That portion of semi-spherical sealing surface 116 spanning discharge port 114 when valve 108 is in a closed position (FIG. 9) faces compression chamber 118 of compression mechanisms 50 and 52 and is exposed to fluid pressure generated within compression chambers 118 during compressor operation. When valves 108 are in an open position (FIG. 10) fluid flows past spherical surface 116 through discharge passages 104, 106. The semi-spherical shape of sealing surface 116 reduces the turbulence of fluids flowing past surface 116 after being discharged through outlet 114 relative to a flat substantially planar discharge valve thereby increasing compressor efficiency. The use of inclined shoulder 111 also facilitates the reduction of turbulence in the fluids flowing past valve 108.

Semi-spherical valve seat 112 has substantially the same radius of curvature as that of spherical sealing surface 116, so that shifting, cocking, tilting or other dislocations of discharge valve 108 relative to valve seat 112 will not affect sealing contact during valve closing. The radial inner edge of discharge outlet 114 has round chamfer 120 (FIGS. 9 and 10) which helps to smooth fluid flow through discharge outlet 114, reducing turbulence that may affect compressor efficiency.

Discharge valve 108 is fixed inside discharge passages 104 and 106 by coupling attachment 126 affixed to valve support 124. Coupling attachment 126 includes bore 128 extending laterally through valve support 124 which is aligned with bores 130 in cylinder block 68 or outboard bearing 80 to receive a coupling member such as non-threaded spring pin 132 and is oriented substantially perpendicular to longitudinal axis 115. Spring pin 132 secures a discharge valve 108 within passages 104 and 106 such that valve spring 122 is slightly prestressed to prevent leakage during the gas compression process. Discharge valve 108 reciprocates along longitudinal axis 115 between a first, closed position (FIG. 9) in which sealing surface 116 engages semi-spherical seating surface 112 and a second, open position (FIG. 10) with sealing surface 116 spaced longitudinally away from seating surface 112. During valve opening and compression of spring 122, the longitudinal movements of the discharge valve 108 toward the second position stops when gaps 134, having normally separated facing surfaces 136, of rectangular wire spring 122 are closed.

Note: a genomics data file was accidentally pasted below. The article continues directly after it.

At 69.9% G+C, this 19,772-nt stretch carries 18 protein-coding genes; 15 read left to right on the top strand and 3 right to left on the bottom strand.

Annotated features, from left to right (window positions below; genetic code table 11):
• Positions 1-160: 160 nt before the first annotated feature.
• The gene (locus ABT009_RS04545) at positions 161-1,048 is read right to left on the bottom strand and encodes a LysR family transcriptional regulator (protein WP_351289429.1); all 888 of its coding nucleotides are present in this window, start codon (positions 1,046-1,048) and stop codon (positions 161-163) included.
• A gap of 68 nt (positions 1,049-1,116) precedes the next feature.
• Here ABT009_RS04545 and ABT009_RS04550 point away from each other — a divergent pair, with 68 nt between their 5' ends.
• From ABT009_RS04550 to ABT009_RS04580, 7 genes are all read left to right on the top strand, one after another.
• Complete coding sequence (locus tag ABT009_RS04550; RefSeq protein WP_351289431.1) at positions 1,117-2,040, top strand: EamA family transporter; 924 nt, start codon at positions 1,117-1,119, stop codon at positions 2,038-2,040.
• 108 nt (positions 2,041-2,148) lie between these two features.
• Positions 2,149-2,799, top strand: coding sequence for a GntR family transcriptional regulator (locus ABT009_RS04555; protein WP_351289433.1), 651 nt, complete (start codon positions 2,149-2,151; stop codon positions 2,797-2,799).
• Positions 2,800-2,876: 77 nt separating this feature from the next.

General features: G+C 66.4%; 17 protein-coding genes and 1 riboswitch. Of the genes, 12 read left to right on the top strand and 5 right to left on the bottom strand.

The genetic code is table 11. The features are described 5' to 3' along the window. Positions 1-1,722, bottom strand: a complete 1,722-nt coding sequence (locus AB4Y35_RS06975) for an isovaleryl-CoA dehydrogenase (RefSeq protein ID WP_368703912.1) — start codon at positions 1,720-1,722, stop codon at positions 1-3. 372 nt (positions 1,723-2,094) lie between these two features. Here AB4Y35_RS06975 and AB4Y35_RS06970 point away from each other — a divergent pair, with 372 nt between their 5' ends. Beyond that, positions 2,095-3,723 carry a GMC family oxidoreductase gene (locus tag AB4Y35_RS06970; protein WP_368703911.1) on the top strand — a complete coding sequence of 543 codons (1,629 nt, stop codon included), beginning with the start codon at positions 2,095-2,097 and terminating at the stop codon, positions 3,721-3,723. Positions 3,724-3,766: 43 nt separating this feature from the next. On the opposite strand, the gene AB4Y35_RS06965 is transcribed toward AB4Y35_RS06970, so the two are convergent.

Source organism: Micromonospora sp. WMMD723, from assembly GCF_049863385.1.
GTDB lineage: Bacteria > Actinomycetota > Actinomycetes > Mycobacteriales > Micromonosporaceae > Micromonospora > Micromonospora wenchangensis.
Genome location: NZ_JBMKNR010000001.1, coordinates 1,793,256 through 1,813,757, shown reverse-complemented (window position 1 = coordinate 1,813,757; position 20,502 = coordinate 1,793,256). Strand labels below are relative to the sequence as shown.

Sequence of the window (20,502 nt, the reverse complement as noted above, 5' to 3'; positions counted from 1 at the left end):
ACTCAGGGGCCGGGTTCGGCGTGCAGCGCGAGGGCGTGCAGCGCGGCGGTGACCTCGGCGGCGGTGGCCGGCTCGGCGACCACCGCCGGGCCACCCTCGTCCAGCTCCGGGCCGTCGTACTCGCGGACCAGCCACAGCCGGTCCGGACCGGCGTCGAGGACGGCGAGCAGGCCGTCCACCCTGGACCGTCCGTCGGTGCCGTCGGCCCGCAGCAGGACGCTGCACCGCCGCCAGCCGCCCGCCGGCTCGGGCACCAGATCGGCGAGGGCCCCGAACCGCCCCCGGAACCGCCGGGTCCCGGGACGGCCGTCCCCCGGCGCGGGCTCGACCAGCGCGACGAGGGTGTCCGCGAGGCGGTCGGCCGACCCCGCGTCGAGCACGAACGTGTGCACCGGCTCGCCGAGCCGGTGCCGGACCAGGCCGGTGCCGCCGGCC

Guide member 138 may be provided to guide and maintain the longitudinal movement of spring 122, when the compression load applied to rectangular wire spring 122 is high, for example. Guide member 138 is substantially cylindrically shaped having a diameter smaller than the inner diameter of spring 122. Distal end 140 of guide member 138 is rounded and may form a valve stop by engaging valve head 110 and limiting the movement of valve head 110 prior to the complete compression of spring 122. Rear end 142 of guide member 138 has bore 143 drilled therethrough which is aligned with bores 128 and 130 to receive a portion of spring pin 132. The alignment of bores 128, 130, and 143 to receive pin 132 provides for easy assembly of discharge valve 108 and guide member 138 within the respective cylinder block, main bearing, or outboard bearing. A longitudinal channel 261 extends through the body of guide member 138 and defines a fluid passageway that communicates discharge gas to cavity 150 where it acts upon rear surface 151. Channel 261 is shaped such that discharge gas is communicated around pin 132. Clearance space 144 is provided between outer surface 146 of guide member 138 and radially inner surface 148 of spring 122. Clearance space 144 permits predetermined pivotal movements of valve spring 122 without friction which can delay opening and closing of the valve.